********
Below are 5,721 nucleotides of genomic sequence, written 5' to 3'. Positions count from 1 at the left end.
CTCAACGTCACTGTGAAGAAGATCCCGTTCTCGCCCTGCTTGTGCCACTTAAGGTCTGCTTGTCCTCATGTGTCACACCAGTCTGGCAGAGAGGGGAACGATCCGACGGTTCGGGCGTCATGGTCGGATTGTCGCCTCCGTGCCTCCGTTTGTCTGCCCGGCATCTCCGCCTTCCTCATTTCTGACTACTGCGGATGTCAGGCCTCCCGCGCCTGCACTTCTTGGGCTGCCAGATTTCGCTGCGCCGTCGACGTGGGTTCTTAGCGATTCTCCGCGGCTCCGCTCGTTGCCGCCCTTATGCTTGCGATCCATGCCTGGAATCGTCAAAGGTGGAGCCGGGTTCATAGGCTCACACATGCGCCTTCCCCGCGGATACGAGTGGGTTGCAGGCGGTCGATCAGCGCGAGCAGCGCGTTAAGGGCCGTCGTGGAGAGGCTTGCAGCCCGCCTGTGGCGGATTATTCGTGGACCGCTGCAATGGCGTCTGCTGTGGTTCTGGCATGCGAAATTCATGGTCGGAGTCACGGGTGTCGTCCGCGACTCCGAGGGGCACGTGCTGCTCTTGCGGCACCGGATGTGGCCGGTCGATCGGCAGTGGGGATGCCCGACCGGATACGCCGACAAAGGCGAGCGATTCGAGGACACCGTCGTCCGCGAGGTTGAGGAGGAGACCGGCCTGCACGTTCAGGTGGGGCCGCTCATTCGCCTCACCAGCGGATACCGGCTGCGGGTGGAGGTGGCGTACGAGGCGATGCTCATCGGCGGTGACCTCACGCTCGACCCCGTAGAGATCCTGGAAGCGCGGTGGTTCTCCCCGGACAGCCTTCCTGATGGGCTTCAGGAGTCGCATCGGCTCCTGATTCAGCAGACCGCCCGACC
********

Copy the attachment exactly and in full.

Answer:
Below are 5,721 nucleotides of genomic sequence, written 5' to 3'. Positions count from 1 at the left end.
CTCAACGTCACTGTGAAGAAGATCCCGTTCTCGCCCTGCTTGTGCCACTTAAGGTCTGCTTGTCCTCATGTGTCACACCAGTCTGGCAGAGAGGGGAACGATCCGACGGTTCGGGCGTCATGGTCGGATTGTCGCCTCCGTGCCTCCGTTTGTCTGCCCGGCATCTCCGCCTTCCTCATTTCTGACTACTGCGGATGTCAGGCCTCCCGCGCCTGCACTTCTTGGGCTGCCAGATTTCGCTGCGCCGTCGACGTGGGTTCTTAGCGATTCTCCGCGGCTCCGCTCGTTGCCGCCCTTATGCTTGCGATCCATGCCTGGAATCGTCAAAGGTGGAGCCGGGTTCATAGGCTCACACATGCGCCTTCCCCGCGGATACGAGTGGGTTGCAGGCGGTCGATCAGCGCGAGCAGCGCGTTAAGGGCCGTCGTGGAGAGGCTTGCAGCCCGCCTGTGGCGGATTATTCGTGGACCGCTGCAATGGCGTCTGCTGTGGTTCTGGCATGCGAAATTCATGGTCGGAGTCACGGGTGTCGTCCGCGACTCCGAGGGGCACGTGCTGCTCTTGCGGCACCGGATGTGGCCGGTCGATCGGCAGTGGGGATGCCCGACCGGATACGCCGACAAAGGCGAGCGATTCGAGGACACCGTCGTCCGCGAGGTTGAGGAGGAGACCGGCCTGCACGTTCAGGTGGGGCCGCTCATTCGCCTCACCAGCGGATACCGGCTGCGGGTGGAGGTGGCGTACGAGGCGATGCTCATCGGCGGTGACCTCACGCTCGACCCCGTAGAGATCCTGGAAGCGCGGTGGTTCTCCCCGGACAGCCTTCCTGATGGGCTTCAGGAGTCGCATCGGCTCCTGATTCAGCAGACCGCCCGACC